Posted:  March 13, 2015


Decision time is approaching.  Hong Kong’s Legislative Council (Legco) must soon vote up or down on Beijing’s controversial August 31 electoral reform ultimatum before the summer recess.  Dubbed 831 for handy protest purposes, this is the decision authorizing Hong Kong’s long-promised first universal suffrage Chief Executive election, scheduled for 2017, that sparked the Umbrella-Occupy street blockades last year. 


Despite the opposition, pressures to accept Beijing’s 831 election frameowrk are now coming from all the most powerful sides of the Hong Kong political equation.  That includes not just the British … Foreign Office Minister Hugo Swire …  but even the Americans.  Consul General Clifford Hart reportedly conveyed the same message to some pro-democracy legislators over a month ago.  Something is better than nothing, say the diplomats. 

Hong Kong’s tycoons, business interests, and pro-Beijing loyalists are of course shouting it from the rooftops.  Other such champions include the conservative political parties as well as moderates and centrists of various stripes … all  with at least one thing in common.  They all say they want to be counted among the forces for democratic progress. 

But throwing caution about future specifics to the winds, they say follow the course of least resistance and do what Beijing wants.  No one in this crowd is asking what might come next, or the precedents that will be set by accepting 831.  

“Pocket it first” are the code words, a local phrase 【袋住先】 first suggested last year by Chief Secretary Carrie Lam as her promotion campaign slogan.  Now it’s synonymous among opponents with surrender …  surrender to a  proposal that would allow Beijing to vet two-three candidates prior to nomination by Hong Kong’s old un-reformed Election Committee, set for a simple name change to be recycled as the  Nominating Committee, safely designed to guarantee safe results.  Hong Kong’s first universal suffrage Chief Executive election could then proceed.

The logic of acceptance is the same, for all the same reasons that moderate political compromises have always been embraced here, rationalized with varying combinations of fear, fatalism, lethargy, and self-interest.  Beijing is the sovereign authority.  It can therefore do what it wants.  Hong Kong is powerless to resist and powerless to have any moderating impact on the Chinese Communist Party’s way of political thinking … whether for application here or across the border.  Democracy has taken centuries to build in Europe and America, so why rush it?  The result here in any case will not be benign democracy but dangerous populism … angry protesters, street blockades, bad for business, and so forth.  Hovering throughout:  traditional Chinese deference to authority however established; reverence for the golden mean; fear of chaos even more than fear of autocracy.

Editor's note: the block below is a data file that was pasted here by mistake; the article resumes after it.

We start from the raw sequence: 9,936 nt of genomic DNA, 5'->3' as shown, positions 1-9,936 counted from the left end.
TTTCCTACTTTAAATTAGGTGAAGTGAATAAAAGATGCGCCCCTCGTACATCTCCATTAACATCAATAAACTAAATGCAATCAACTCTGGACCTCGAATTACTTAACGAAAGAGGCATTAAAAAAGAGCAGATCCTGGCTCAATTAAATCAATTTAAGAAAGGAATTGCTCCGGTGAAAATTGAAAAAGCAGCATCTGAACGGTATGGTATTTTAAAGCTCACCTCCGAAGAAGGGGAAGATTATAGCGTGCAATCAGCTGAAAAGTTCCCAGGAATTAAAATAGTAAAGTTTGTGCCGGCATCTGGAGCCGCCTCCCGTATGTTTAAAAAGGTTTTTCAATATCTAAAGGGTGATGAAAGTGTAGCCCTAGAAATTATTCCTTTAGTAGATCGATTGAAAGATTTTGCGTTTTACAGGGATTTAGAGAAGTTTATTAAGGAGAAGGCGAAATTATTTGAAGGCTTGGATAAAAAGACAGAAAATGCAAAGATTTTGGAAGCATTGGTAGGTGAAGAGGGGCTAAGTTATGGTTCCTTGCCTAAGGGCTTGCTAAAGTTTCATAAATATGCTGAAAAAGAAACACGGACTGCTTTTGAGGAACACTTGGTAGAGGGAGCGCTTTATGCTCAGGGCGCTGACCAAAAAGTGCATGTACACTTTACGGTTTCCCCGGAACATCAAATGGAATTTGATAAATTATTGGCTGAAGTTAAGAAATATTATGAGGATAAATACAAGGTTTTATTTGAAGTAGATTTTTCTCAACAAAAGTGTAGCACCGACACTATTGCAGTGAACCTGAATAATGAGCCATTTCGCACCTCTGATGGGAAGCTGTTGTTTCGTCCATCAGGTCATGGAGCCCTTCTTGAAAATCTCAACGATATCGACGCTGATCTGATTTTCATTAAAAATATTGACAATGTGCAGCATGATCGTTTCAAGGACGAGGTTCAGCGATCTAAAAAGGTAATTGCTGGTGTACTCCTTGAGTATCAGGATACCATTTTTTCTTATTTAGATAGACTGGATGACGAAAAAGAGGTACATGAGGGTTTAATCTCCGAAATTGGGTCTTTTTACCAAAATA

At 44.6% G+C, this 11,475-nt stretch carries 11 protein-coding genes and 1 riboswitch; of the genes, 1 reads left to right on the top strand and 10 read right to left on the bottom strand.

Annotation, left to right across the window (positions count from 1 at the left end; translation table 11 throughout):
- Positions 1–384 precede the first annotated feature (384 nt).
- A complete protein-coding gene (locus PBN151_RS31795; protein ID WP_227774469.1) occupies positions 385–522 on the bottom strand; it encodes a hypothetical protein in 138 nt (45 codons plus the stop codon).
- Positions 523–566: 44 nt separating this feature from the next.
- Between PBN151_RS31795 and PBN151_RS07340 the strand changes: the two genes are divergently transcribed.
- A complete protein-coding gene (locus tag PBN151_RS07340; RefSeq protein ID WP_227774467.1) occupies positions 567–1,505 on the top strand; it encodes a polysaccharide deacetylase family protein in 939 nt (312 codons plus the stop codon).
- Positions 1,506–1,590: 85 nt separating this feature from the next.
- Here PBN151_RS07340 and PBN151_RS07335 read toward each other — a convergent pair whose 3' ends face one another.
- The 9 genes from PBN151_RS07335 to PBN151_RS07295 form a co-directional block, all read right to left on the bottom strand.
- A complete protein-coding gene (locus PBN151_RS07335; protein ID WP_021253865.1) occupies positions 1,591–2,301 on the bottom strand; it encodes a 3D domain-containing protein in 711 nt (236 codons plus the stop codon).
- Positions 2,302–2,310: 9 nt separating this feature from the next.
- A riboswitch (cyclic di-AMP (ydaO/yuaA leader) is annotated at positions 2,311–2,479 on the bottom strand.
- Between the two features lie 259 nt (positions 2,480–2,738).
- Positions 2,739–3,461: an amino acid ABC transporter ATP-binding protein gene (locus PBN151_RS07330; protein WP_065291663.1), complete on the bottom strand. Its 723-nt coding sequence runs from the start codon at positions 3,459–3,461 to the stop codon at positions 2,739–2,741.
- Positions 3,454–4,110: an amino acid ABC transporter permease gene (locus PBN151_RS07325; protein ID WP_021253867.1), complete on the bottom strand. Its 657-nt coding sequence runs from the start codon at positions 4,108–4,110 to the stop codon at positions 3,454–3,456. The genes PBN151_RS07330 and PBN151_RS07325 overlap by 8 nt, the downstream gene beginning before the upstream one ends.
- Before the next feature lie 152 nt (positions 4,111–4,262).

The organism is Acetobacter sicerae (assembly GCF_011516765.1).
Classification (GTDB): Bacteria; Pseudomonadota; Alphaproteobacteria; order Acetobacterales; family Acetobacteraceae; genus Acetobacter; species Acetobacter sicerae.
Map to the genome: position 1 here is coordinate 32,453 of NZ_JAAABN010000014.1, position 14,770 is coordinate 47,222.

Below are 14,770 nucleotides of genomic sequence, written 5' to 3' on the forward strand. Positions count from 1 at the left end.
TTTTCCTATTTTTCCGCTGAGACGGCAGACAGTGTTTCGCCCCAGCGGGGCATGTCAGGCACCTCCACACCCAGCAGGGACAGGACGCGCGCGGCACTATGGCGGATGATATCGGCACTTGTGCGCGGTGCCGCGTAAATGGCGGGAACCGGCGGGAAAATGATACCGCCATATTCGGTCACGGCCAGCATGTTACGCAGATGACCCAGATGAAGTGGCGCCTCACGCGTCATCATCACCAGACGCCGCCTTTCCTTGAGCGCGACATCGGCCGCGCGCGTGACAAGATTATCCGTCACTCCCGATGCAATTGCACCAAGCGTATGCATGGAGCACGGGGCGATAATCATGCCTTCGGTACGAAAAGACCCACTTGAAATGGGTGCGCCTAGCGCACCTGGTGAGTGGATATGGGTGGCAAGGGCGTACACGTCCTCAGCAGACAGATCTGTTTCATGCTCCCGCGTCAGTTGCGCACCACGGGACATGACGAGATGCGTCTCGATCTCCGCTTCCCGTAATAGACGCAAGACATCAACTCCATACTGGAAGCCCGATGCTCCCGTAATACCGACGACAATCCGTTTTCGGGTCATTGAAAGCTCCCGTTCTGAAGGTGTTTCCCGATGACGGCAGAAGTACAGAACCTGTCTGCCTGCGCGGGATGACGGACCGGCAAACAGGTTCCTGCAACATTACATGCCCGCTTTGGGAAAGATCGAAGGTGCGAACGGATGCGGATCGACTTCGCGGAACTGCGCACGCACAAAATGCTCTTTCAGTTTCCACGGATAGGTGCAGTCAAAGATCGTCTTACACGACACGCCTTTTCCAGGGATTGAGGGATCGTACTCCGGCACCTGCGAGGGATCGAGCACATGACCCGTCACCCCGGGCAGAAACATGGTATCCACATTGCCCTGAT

Always in the past three decades of Hong Kong’s contemporary democracy movement, enough of its advocates have eventually bowed before these conservative considerations in deference to Beijing’s restrictive designs.  Just enough votes have always been mustered to carry on incrementally from one decade to the next, that is, always since the first major reform controversy in 1988. 

Everyone assumes something similar will happen this time around and all eyes are now focusing on the four or five “moderate” pan-democrats in the Legislative Council who hold the balance of power.  Electoral reform legislation requires a two-thirds super-majority to pass.  Pan-democrats occupy 27 of Legco’s 70 seats.

That has encouraged the Hong Kong government, Beijing’s Liaison Office here, and conservative partisans to direct all their persuasive powers toward those four or five moderates on the assumption that they can be “turned.”  It happened in 2010 over a minor Legco election reform proposal, when Beijing made a minor concession at the very last minute as deadlines approached. Except that this time around it might not be so easy.


With memories of 2010 still fresh in pan-democrats’ minds, their Legco representatives have vowed repeatedly not to repeat that exercise.  They aim to veto any government bill that is based, without revision, on Beijing’s 831 framework.  But as the crescendo of calls for surrender grow louder, pressures have intensified on the  usual suspects … including especially those with the most moderate least confrontational inclinations.   

Hence to stiffen resolve and hopefully reduce speculation, legislators called a press conference on March 9 to reaffirm their vow.  It was signed by all 27 legislators.  That means including  also the most problematic, Ronny Tong Ka-wah, and the most mercurial Raymond “Mad Dog” Wong Yuk-man.  Wong is now suffering a kind of ostracism comparable to what he inflicted on the Democratic Party after it led the 2010 capitulation.  All have put their names on the line, to declare (roughly translated):